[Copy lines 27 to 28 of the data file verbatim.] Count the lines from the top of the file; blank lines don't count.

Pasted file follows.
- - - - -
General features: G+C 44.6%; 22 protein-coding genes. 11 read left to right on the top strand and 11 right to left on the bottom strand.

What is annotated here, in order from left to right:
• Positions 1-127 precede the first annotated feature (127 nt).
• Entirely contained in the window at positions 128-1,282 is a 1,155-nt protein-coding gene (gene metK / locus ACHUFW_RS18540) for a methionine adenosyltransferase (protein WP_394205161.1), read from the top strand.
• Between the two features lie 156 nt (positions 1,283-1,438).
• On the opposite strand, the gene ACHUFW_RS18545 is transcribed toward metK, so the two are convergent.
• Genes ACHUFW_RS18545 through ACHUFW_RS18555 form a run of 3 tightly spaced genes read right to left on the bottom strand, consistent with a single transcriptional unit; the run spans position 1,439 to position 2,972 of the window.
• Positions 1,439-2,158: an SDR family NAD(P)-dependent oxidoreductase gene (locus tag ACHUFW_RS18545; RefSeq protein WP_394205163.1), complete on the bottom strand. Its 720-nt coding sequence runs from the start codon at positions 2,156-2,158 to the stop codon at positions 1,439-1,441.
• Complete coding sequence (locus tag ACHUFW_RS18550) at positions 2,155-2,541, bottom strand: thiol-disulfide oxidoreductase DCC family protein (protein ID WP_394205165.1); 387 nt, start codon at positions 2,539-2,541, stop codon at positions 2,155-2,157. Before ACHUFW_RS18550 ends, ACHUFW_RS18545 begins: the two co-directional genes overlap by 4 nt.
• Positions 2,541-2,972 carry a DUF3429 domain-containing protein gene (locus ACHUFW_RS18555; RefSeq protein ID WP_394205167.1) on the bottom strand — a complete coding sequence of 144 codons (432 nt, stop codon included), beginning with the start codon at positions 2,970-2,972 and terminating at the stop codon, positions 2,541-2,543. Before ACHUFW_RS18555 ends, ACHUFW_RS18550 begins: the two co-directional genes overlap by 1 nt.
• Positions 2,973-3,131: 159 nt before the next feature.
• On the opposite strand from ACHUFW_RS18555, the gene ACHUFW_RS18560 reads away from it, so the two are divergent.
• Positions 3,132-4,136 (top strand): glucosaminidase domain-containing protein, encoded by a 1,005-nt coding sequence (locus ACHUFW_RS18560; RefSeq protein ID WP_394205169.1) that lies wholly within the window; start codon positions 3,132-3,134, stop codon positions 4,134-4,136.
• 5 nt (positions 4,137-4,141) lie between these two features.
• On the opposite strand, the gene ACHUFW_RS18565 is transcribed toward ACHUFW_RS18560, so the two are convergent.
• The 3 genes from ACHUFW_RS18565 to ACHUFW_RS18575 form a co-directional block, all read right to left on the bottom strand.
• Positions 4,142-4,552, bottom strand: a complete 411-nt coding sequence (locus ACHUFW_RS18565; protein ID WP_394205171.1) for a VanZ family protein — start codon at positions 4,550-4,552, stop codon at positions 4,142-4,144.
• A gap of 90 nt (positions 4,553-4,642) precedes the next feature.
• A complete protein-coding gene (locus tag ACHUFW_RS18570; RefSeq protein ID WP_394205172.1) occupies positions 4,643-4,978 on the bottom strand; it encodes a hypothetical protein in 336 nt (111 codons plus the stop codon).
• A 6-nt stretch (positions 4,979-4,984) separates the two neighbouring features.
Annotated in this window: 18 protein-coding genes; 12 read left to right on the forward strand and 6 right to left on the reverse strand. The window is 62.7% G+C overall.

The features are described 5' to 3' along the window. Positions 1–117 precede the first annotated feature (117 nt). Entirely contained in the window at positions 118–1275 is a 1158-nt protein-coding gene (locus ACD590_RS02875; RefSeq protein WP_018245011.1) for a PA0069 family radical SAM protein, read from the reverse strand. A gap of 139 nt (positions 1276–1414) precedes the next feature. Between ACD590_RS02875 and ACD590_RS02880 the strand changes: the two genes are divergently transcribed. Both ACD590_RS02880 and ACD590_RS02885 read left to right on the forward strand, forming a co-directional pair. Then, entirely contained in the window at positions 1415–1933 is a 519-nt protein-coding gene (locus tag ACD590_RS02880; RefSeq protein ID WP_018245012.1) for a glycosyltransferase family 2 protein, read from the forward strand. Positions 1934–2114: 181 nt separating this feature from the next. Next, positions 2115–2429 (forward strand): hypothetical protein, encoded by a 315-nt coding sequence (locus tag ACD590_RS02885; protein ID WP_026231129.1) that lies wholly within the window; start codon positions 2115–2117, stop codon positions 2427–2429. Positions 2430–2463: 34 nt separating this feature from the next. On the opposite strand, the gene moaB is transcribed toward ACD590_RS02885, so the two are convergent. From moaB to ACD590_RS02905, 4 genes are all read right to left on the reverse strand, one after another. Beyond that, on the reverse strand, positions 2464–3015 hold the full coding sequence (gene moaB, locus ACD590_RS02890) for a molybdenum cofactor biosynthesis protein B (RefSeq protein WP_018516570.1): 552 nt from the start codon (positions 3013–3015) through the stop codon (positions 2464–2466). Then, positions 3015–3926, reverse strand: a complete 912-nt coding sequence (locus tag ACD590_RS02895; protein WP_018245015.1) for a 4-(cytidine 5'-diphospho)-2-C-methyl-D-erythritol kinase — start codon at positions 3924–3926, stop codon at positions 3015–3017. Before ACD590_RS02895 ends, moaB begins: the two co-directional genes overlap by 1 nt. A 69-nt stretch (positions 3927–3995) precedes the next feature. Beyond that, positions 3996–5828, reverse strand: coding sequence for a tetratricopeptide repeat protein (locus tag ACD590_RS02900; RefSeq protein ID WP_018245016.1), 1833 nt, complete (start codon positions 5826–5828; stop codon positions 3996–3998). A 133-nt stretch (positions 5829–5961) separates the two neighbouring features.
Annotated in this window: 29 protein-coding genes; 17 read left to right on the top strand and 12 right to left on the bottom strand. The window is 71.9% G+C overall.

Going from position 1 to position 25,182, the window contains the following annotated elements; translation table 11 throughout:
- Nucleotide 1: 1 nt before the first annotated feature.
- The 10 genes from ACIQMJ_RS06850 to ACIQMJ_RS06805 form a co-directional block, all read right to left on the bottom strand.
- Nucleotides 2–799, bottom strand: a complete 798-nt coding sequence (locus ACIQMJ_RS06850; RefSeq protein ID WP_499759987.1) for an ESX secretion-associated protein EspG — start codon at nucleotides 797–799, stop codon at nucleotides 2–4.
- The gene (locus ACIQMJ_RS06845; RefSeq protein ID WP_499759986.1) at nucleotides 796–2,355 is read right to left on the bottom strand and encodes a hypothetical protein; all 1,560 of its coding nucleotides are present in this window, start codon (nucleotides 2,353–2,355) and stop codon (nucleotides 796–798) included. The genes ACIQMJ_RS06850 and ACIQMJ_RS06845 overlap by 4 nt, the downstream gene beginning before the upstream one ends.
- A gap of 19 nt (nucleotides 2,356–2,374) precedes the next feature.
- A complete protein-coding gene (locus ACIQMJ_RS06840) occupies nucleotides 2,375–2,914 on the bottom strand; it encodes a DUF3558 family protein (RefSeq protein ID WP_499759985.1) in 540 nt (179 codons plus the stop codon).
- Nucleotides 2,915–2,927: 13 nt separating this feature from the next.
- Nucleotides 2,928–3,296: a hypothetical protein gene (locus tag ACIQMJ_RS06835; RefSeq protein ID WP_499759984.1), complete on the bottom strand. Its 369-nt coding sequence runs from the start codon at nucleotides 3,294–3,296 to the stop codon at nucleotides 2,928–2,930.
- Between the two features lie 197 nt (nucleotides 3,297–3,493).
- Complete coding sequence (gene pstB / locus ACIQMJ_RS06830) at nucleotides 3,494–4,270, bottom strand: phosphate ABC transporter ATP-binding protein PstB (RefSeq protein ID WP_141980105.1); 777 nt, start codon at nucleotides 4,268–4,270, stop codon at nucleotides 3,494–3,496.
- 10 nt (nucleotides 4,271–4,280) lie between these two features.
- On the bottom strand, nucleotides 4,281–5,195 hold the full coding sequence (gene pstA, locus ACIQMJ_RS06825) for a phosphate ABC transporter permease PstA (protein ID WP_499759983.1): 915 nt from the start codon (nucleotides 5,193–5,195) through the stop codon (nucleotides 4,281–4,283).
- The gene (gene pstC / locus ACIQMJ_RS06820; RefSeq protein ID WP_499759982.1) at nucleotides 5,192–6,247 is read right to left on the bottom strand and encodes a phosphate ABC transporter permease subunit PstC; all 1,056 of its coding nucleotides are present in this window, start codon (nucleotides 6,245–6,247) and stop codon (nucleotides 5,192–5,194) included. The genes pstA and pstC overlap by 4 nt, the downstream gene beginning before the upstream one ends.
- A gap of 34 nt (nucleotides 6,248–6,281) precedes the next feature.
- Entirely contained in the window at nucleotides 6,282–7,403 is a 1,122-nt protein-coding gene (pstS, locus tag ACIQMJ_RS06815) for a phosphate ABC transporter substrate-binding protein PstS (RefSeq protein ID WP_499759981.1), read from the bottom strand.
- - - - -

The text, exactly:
- Nucleotides 2–799, bottom strand: a complete 798-nt coding sequence (locus ACIQMJ_RS06850; RefSeq protein ID WP_499759987.1) for an ESX secretion-associated protein EspG — start codon at nucleotides 797–799, stop codon at nucleotides 2–4.
- The gene (locus ACIQMJ_RS06845; RefSeq protein ID WP_499759986.1) at nucleotides 796–2,355 is read right to left on the bottom strand and encodes a hypothetical protein; all 1,560 of its coding nucleotides are present in this window, start codon (nucleotides 2,353–2,355) and stop codon (nucleotides 796–798) included. The genes ACIQMJ_RS06850 and ACIQMJ_RS06845 overlap by 4 nt, the downstream gene beginning before the upstream one ends.